The assault was apparently an an-
swer to statements made this summer
by the rally's organizer Paul Carl Ber-
manzohn, a self-described communist.
He called the Klan cowards and taunted
Klansmen to show up at the rally and
"face the wrath of the people."
BERMANZOHN, of Durham, N.C.,
was wounded in the gunfire and was
undergoing surgery at a Greensboro
hospital yesterday evening. Another
organizer, Thomas Conrad Clar, 28,
also of Durham, was also wounded.
Both men are white.
Police identified the dead as Sandy
Smith of Piedmont, S.C., who was
black, and Jim Waller, William Sam-
pson and Caesar Cauce, all of Green-
sboro. All were identified as white
demonstrators..
Police Chief William Swing told a
news conference that an automatic rifle
and at least one shotgun were used in
the shooting.
Swing said two of the 10 wounded
were believed to be Klansmen. He said
there was no indication that police of-
ficers fired during the confrontation.
NEWSMAN Charles Travis of

WGHP-TV in High Point, who wit-
nessed the shooting, said two carloads
of whites opened fire first, and some of
those involved in the demonstration
returned fire.
At the height of the battle, he said,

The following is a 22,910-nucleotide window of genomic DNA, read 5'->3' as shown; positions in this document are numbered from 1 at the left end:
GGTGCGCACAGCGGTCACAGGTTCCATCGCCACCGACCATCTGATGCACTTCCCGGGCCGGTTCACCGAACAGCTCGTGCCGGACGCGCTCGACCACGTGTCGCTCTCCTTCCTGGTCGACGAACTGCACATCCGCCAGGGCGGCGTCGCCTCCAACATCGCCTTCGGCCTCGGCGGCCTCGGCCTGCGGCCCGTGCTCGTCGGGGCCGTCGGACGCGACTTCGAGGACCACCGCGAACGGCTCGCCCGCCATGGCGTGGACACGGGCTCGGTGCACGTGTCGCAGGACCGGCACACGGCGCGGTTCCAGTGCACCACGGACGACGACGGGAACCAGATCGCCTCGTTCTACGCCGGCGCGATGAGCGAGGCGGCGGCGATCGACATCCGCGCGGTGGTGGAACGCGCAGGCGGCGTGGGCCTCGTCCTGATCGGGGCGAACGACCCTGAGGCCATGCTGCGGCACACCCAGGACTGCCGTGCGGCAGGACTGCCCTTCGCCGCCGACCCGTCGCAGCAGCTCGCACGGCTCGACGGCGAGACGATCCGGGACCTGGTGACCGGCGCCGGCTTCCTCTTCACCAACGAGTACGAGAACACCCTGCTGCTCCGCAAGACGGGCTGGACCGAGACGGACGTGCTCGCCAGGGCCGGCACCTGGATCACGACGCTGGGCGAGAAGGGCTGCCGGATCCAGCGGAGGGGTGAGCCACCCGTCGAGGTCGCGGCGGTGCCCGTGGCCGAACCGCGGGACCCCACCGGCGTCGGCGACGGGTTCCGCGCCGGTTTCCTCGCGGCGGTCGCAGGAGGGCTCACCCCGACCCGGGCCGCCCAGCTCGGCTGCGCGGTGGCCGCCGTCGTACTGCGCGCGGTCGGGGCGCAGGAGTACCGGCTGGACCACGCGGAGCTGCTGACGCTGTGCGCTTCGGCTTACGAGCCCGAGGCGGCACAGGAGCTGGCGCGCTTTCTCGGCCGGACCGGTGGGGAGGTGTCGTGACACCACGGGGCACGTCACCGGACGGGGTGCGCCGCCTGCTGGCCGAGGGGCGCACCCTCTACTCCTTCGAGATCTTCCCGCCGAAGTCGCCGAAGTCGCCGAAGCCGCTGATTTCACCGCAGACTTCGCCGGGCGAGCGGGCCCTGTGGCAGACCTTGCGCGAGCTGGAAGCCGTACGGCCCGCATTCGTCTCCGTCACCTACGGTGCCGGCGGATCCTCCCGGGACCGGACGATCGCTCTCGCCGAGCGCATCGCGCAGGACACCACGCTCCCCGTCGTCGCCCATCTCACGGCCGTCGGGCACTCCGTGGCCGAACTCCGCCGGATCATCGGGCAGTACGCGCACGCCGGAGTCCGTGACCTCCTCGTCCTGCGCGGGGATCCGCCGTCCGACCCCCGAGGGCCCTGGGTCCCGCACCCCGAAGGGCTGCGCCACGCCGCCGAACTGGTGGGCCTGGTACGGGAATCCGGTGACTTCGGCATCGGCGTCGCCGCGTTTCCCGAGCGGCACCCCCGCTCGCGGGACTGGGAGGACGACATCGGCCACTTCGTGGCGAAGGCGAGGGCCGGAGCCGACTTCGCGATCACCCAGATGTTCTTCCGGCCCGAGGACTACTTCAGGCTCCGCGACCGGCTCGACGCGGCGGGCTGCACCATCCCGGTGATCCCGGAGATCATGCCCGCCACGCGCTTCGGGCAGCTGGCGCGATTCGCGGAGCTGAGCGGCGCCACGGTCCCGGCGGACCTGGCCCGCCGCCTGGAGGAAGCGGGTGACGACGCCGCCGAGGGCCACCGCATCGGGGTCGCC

about a dozen people were blazing away
with various weapons.
"I was standing about 50 feet from
the demonstrators and had just direc-
ted my photographer when I heard
what sounded like a firecracker going
off. I looked down the street and I saw
two carloads stop and individuals jum-
ped out shooting shotguns and

automaticweapons," Travis said.
"At that point, I hit the dirt. I looked
over to where the demonstrators had
been and the area was cluttered with
demonstrators and blood. People were
shooting. It was an awful sight."
. TRAVIS said the gunfire lasted about
two minutes, and police closed in im-
mediately and blocked off the area.
Williamson said some of those arrested
were fleeing the scene in a yellow van.
He said he was not aware of any Klan
activity in the area, and there had been
See ANTI-KKK, Page 6

B alanced budget hopes wane; Congress
likely to up '80 deficit by $2 billion

DoilyPhoob *y JIM KUZ
JANICE HARTWELL (left), president of the Women's Law Students
Association, Sherri Goodman (center) of the National Lawyer's Guild, and
student Suzanne Dey, were among the protesters at last night's showing of
the movie, "The Opening of Misty Beethoven," at the Law School.
Lawschool students,

WASHINGTON (AP) - Despite
rhetoric about moving toward a balan-
ced budget, Congress finds itself in the
embarrassing spot of voting for a
higher 1980 deficit than was recorded in
just-completed fiscal 1979.
The budget compromise, hammered
out by House-Senate negotiators last
week, calls for $29.8 billion in red-ink
spending for fiscal 1980 - about $2
billion more than was reported in fiscal
1979, which ended Sept. 30.
SURPRISINGLY high tax revenues,
resulting largely from soaring in-
flation, cut the 1979 deficit to $27.7
billion, nearly $10 billion below what
had been expected.
But while the lower-than-expected

1979 deficit might be good news for op-
ponents of government borrowing, it
creates a dilemma for lawmakers who
claimed the deficit in 1980 would be
lower than in 1979.
Reducing the deficit in 1980 was sup-